Disease Control features a jarring coutnerpoint between "normal" and shouty vocals. It grows on you though, it's just a bit unexpected at first. Lyrically, the track looks at one of the Victorian period's scientific advances: John Snow's discovery that 1854's Soho cholera epidemic was waterborne.

Track 5 focuses on the gluttony and depravity of Prince Bertie, Queen Victoria's massively overweight son. The humorous lyrics in Obscene Fucking Machine appeal directly to the anti-monarchist in me, who doesn't get as much air time as he should.

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Occam's Razor remains prevalent in some way throughout the track. The track becomes even more intriguing when we reach a fast-paced vocal section, almost rap-like in it's deftness. Perhaps surprisingly,  this is is the first track the band have released about Jack The Ripper - although they're not fantasising about the mythos, rather pointing out the grossness of it being used to sell books.

God is in the Bottom Line is about child labour, which was commonplace during Victoria's reign. Fittingly, this is an aggressive track, especially with Jez Miller's frantic, hardcore punk drums.

The hillariously on-the-nose title of track 8 gives some hint as to it's content. There She Glows is a dissonant love song addressed to scientist Marie Curie, who pioneered experiments with radiation. Bassist & Vocalist Marc Burrows tells us “Her actual recipe book is still radioactive. You have to handle it with special gloves.

It's hard to work out whether the impassioned finale, There's Going to be a Revolution, is about historical unrest or the alleged Commie uprising we're, (apparently), living through. It's an odd choice to close the album - ending with a cavalcade of distorted guitars over a very repetetive riff and electronic-sounding drum loop. Maybe that's the point, they're making some kind of statement? A rare miss judging by the rest of the disk.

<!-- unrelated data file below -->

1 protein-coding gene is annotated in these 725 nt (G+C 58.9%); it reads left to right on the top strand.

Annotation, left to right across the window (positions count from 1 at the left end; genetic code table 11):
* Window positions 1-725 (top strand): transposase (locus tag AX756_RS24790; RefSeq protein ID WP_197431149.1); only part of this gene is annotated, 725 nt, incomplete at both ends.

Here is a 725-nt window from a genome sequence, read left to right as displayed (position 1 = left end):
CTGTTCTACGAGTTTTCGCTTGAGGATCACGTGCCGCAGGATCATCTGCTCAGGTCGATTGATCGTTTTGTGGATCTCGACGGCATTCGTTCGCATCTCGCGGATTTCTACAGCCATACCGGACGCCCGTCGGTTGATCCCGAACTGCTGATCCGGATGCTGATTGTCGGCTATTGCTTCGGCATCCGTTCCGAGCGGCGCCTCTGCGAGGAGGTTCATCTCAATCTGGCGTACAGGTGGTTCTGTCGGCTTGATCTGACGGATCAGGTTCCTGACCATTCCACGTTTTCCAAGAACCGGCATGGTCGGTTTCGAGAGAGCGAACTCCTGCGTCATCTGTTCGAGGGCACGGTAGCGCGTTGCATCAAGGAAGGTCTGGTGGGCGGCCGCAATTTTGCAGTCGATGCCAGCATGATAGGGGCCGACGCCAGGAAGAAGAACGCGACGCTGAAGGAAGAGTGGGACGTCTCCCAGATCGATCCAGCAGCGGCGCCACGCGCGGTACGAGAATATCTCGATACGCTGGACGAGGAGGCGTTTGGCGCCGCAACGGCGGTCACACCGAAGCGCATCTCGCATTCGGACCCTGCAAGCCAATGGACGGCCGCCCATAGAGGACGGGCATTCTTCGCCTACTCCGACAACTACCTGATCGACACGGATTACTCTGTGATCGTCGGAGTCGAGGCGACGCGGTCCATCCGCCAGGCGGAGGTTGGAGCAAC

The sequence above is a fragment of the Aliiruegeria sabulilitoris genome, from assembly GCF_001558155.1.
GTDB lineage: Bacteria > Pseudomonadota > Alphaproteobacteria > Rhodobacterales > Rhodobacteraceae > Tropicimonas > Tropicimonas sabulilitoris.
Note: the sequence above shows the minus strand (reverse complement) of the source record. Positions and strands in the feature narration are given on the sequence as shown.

Overall, there's something on Men That Will Not Be Blamed For Nothing's new album for punks, metalheads and anybody who's sick of the rose-tinted glasses through which Steampunk views a pretty unpleasent era. Musically, we're not breaking any boundaries but that's fine - the tracks are well-written, well-constructed and well-produced. They do much more than support the lyrics, which are compelling from both a poetic standpoint and a comic one. Worth a listen: 8/10.

Tour Dates

  • MON 12 MAR - Nottingham, Rescue Rooms

  • TUE 13 MAR - Newcastle, Trillians

  • WED 14 MAR - Edinburgh, Bannermans

  • THU 15 MAR - Birmingham, Castle & Falcon

  • SAT 17 MAR - York, Fulford Arms

  • SUN 18 MAR - Milton Keynes, Craufurd Arms

  • MON 19 MAR - Cardiff, Globe

  • TUE 20 MAR - Chester, The Live Rooms

  • WED 21 MAR - Leicester, The Shed

  • THU 22 MAR - Exeter, The Cavern

  • FRI 23 MAR - London, The Dome

  • SAT 24 MAR - Southampton, Joiners

  • SUN 25 MAR - Bristol, The Exchange

  • TUE 17 JUL - Detroit US, Motor City Steamcon

LINKS


Oh, hi! Still reading? Well, that's helpful actually, because we have something to tell you: Stabbed Panda is an independent music blog, run by a handful of people for whatever trickle of ad money we can get. We hope we can keep uploading stuff here for a long time, and keep access to it free without resorting to hideous, intrusive adverts. If you'd like to show some support and help us do that, please take a look at our Patreon Page and unlock some rewards. Ta.

Navajo Ace - Five Turnings

Review by Si Pettit. Worcester isn't a place people normally associate with any particular genre of music. That's not to say that the musical output of the city itself has been lacking. Rather, it seems harder for any bands to really stand out there.

I've never been, so for all I know there's a thriving indie scene that is just waiting to be taken advantage of by the ears of thousands, if not tens of thousands. The only two notable musicians to hail from the county that spring to mind, (or are the first two people on Google), are Dave Mason of Traffic, and Karl Hyde of Trance duo Underworld. If, however, and this is a relatively big if, there is a new act out there that can show the rest of the country that, yes, they do have a scene and it's just as good as anyone else's, then Navajo Ace are most likely to be the band that does it.